I hear leaders complain all the time about their teams: “This person didn’t complete the project on time.” “This person just can’t seem to get it right.”, “The numbers are below expectations yet again.” You notice in those statements, there was a whole lot of “them” and no “I”.
The reality is that you are the leader and you are accountable for delivering those results, even if you’ve delegated the task to someone else. I bet you tell your team all the time not to point fingers and place blame. Are you leading by example, though? Instead of pointing fingers yourself, we can ask questions related to our own accountability: “Did I provide enough support or coaching to this person?”, “Do I clearly explain my expectations and then listen to them regarding challenges they’ll face in meeting them?”, “What can I do as a leader to help bring those numbers up?”, “Are my expectations in line with what our team and organization are currently capable of?” or even “Did I make the right hiring decision?”.
It’s a cliche, but it’s true. When you point a finger at someone, there are four fingers pointing back at you.
Have you ever used any of these phrases: “Don’t play the victim”, “Regardless, this is what we need and what we are doing”, “I don’t care how you do it, just do it.”? If so, you may be undermining your own goals by losing the respect of your team, not to mention just getting on everyone’s nerves.
Steve Jobs is often sited for his notorious Reality Distortion Field, lauded and criticized at the same time. Your ability as a leader to inspire your team to achieve what they never thought possible is the key to break-through success. However, the opposite end of that is stress, frustration, and resentment when your expectations simply aren’t in line with reality. This is especially true if you demand something and then fail to give any support to bring that goal about.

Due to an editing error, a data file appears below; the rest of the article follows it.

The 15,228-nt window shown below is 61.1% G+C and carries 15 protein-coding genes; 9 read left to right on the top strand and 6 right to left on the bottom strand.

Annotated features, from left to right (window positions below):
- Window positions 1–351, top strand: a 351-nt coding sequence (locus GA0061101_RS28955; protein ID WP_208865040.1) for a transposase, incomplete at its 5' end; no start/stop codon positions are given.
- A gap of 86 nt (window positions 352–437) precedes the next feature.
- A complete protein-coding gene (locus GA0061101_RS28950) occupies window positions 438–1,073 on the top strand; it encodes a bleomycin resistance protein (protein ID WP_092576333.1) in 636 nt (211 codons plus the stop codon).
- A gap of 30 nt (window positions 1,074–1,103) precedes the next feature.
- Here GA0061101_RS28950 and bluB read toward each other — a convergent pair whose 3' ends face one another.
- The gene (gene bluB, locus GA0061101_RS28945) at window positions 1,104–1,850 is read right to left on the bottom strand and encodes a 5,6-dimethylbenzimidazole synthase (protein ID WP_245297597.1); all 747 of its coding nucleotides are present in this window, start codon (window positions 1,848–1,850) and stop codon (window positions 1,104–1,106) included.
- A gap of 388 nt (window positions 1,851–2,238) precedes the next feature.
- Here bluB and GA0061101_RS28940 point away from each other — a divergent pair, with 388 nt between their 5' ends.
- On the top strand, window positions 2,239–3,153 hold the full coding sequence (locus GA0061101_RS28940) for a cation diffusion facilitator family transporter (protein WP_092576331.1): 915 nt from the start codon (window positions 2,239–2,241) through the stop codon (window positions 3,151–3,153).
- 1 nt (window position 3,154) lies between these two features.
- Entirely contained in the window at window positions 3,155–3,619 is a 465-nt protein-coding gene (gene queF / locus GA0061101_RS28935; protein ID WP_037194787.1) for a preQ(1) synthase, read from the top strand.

I’ve worked with many leaders in the past who closed their ears to their teams. Of course, the team members sure talked a lot about that person when they weren’t in the room and most of it was not very flattering. As a leader, you need to know what your team is thinking and you want them to know you respect both their ideas and the challenges they face. For that reason, it’s important to always keep an open mind and listen to their thoughts. This way, you can provide targeted support, your team gets what they need to try and meet your demands, and the relationships remain strong.
There is a very large difference between being solution-oriented and only hearing what you want to hear. Many managers make the extremely large mistake of not being open to hear their team’s ideas in the name of “staying positive”. Sure, sales were at twice this number last year, but there are also two new competitors in the field this year and we downsized our call center. It’s important that your goals and expectations are in line with the current realities of your business. Otherwise, all you do is demoralize your team when you refuse to listen to them and expect the same results in vastly different situations.
It’s always important to focus on what you can do and to provide solutions to any challenges, but your goals still need to be tempered by the reality.